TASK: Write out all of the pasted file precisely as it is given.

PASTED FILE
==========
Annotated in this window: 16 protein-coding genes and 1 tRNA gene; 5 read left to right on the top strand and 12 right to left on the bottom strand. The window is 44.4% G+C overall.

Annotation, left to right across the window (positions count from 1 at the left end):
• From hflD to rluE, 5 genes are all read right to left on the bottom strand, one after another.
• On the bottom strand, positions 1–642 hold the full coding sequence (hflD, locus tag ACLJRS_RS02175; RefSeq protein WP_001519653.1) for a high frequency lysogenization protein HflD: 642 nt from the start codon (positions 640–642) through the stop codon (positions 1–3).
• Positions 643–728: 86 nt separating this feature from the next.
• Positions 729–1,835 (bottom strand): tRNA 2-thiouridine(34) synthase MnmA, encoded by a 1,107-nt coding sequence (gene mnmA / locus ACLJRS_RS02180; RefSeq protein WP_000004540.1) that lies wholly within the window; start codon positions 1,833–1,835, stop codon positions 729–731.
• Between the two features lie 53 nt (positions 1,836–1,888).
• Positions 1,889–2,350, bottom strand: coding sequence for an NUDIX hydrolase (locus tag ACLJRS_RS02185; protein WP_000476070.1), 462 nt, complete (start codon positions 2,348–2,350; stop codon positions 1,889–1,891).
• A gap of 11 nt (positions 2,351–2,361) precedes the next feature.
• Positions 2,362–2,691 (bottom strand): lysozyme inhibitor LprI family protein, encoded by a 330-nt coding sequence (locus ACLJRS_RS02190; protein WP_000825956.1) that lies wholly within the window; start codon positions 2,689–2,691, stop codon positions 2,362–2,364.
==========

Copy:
Annotated in this window: 16 protein-coding genes and 1 tRNA gene; 5 read left to right on the top strand and 12 right to left on the bottom strand. The window is 44.4% G+C overall.

Annotation, left to right across the window (positions count from 1 at the left end):
• From hflD to rluE, 5 genes are all read right to left on the bottom strand, one after another.
• On the bottom strand, positions 1–642 hold the full coding sequence (hflD, locus tag ACLJRS_RS02175; RefSeq protein WP_001519653.1) for a high frequency lysogenization protein HflD: 642 nt from the start codon (positions 640–642) through the stop codon (positions 1–3).
• Positions 643–728: 86 nt separating this feature from the next.
• Positions 729–1,835 (bottom strand): tRNA 2-thiouridine(34) synthase MnmA, encoded by a 1,107-nt coding sequence (gene mnmA / locus ACLJRS_RS02180; RefSeq protein WP_000004540.1) that lies wholly within the window; start codon positions 1,833–1,835, stop codon positions 729–731.
• Between the two features lie 53 nt (positions 1,836–1,888).
• Positions 1,889–2,350, bottom strand: coding sequence for an NUDIX hydrolase (locus tag ACLJRS_RS02185; protein WP_000476070.1), 462 nt, complete (start codon positions 2,348–2,350; stop codon positions 1,889–1,891).
• A gap of 11 nt (positions 2,351–2,361) precedes the next feature.
• Positions 2,362–2,691 (bottom strand): lysozyme inhibitor LprI family protein, encoded by a 330-nt coding sequence (locus ACLJRS_RS02190; protein WP_000825956.1) that lies wholly within the window; start codon positions 2,689–2,691, stop codon positions 2,362–2,364.